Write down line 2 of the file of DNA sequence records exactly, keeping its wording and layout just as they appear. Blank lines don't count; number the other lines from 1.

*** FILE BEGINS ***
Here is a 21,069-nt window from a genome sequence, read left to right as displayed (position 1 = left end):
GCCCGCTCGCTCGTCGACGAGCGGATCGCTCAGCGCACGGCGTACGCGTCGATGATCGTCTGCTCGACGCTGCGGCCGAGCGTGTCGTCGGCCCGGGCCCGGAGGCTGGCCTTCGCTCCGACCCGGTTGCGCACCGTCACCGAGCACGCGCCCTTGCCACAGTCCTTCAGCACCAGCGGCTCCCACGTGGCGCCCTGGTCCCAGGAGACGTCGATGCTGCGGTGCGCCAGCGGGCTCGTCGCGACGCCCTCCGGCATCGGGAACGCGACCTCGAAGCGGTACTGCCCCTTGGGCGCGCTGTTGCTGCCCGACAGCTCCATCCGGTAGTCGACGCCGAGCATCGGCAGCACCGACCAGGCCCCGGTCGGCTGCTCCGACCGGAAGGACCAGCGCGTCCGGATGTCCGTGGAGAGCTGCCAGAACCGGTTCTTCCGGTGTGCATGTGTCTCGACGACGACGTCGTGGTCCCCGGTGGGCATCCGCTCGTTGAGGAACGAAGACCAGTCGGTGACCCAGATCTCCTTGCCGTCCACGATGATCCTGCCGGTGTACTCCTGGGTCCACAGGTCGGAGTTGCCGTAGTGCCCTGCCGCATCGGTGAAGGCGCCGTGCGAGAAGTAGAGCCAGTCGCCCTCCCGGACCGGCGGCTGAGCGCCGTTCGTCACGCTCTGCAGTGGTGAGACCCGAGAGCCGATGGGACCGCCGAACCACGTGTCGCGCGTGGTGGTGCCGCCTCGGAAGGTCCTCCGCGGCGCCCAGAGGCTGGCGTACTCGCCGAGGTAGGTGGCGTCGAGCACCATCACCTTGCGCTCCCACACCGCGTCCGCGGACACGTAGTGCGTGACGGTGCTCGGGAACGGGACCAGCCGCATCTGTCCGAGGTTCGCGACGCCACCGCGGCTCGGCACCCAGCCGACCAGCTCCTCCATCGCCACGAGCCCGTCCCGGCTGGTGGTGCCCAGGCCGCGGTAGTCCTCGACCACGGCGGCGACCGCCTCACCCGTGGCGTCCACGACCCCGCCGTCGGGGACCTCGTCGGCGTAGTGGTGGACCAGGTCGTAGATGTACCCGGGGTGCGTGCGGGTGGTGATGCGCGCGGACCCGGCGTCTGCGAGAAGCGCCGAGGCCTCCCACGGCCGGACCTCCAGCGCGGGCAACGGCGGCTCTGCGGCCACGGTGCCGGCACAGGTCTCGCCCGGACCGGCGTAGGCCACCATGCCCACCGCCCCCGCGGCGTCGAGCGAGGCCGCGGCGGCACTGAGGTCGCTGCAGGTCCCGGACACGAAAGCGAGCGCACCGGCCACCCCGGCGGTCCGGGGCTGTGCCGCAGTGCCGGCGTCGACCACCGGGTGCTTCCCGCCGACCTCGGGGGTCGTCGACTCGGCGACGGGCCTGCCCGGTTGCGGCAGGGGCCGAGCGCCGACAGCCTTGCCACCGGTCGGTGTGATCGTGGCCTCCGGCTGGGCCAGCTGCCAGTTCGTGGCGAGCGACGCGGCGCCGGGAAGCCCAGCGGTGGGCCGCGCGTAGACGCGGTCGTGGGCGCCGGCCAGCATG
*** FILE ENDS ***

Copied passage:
GCCCGCTCGCTCGTCGACGAGCGGATCGCTCAGCGCACGGCGTACGCGTCGATGATCGTCTGCTCGACGCTGCGGCCGAGCGTGTCGTCGGCCCGGGCCCGGAGGCTGGCCTTCGCTCCGACCCGGTTGCGCACCGTCACCGAGCACGCGCCCTTGCCACAGTCCTTCAGCACCAGCGGCTCCCACGTGGCGCCCTGGTCCCAGGAGACGTCGATGCTGCGGTGCGCCAGCGGGCTCGTCGCGACGCCCTCCGGCATCGGGAACGCGACCTCGAAGCGGTACTGCCCCTTGGGCGCGCTGTTGCTGCCCGACAGCTCCATCCGGTAGTCGACGCCGAGCATCGGCAGCACCGACCAGGCCCCGGTCGGCTGCTCCGACCGGAAGGACCAGCGCGTCCGGATGTCCGTGGAGAGCTGCCAGAACCGGTTCTTCCGGTGTGCATGTGTCTCGACGACGACGTCGTGGTCCCCGGTGGGCATCCGCTCGTTGAGGAACGAAGACCAGTCGGTGACCCAGATCTCCTTGCCGTCCACGATGATCCTGCCGGTGTACTCCTGGGTCCACAGGTCGGAGTTGCCGTAGTGCCCTGCCGCATCGGTGAAGGCGCCGTGCGAGAAGTAGAGCCAGTCGCCCTCCCGGACCGGCGGCTGAGCGCCGTTCGTCACGCTCTGCAGTGGTGAGACCCGAGAGCCGATGGGACCGCCGAACCACGTGTCGCGCGTGGTGGTGCCGCCTCGGAAGGTCCTCCGCGGCGCCCAGAGGCTGGCGTACTCGCCGAGGTAGGTGGCGTCGAGCACCATCACCTTGCGCTCCCACACCGCGTCCGCGGACACGTAGTGCGTGACGGTGCTCGGGAACGGGACCAGCCGCATCTGTCCGAGGTTCGCGACGCCACCGCGGCTCGGCACCCAGCCGACCAGCTCCTCCATCGCCACGAGCCCGTCCCGGCTGGTGGTGCCCAGGCCGCGGTAGTCCTCGACCACGGCGGCGACCGCCTCACCCGTGGCGTCCACGACCCCGCCGTCGGGGACCTCGTCGGCGTAGTGGTGGACCAGGTCGTAGATGTACCCGGGGTGCGTGCGGGTGGTGATGCGCGCGGACCCGGCGTCTGCGAGAAGCGCCGAGGCCTCCCACGGCCGGACCTCCAGCGCGGGCAACGGCGGCTCTGCGGCCACGGTGCCGGCACAGGTCTCGCCCGGACCGGCGTAGGCCACCATGCCCACCGCCCCCGCGGCGTCGAGCGAGGCCGCGGCGGCACTGAGGTCGCTGCAGGTCCCGGACACGAAAGCGAGCGCACCGGCCACCCCGGCGGTCCGGGGCTGTGCCGCAGTGCCGGCGTCGACCACCGGGTGCTTCCCGCCGACCTCGGGGGTCGTCGACTCGGCGACGGGCCTGCCCGGTTGCGGCAGGGGCCGAGCGCCGACAGCCTTGCCACCGGTCGGTGTGATCGTGGCCTCCGGCTGGGCCAGCTGCCAGTTCGTGGCGAGCGACGCGGCGCCGGGAAGCCCAGCGGTGGGCCGCGCGTAGACGCGGTCGTGGGCGCCGGCCAGCATG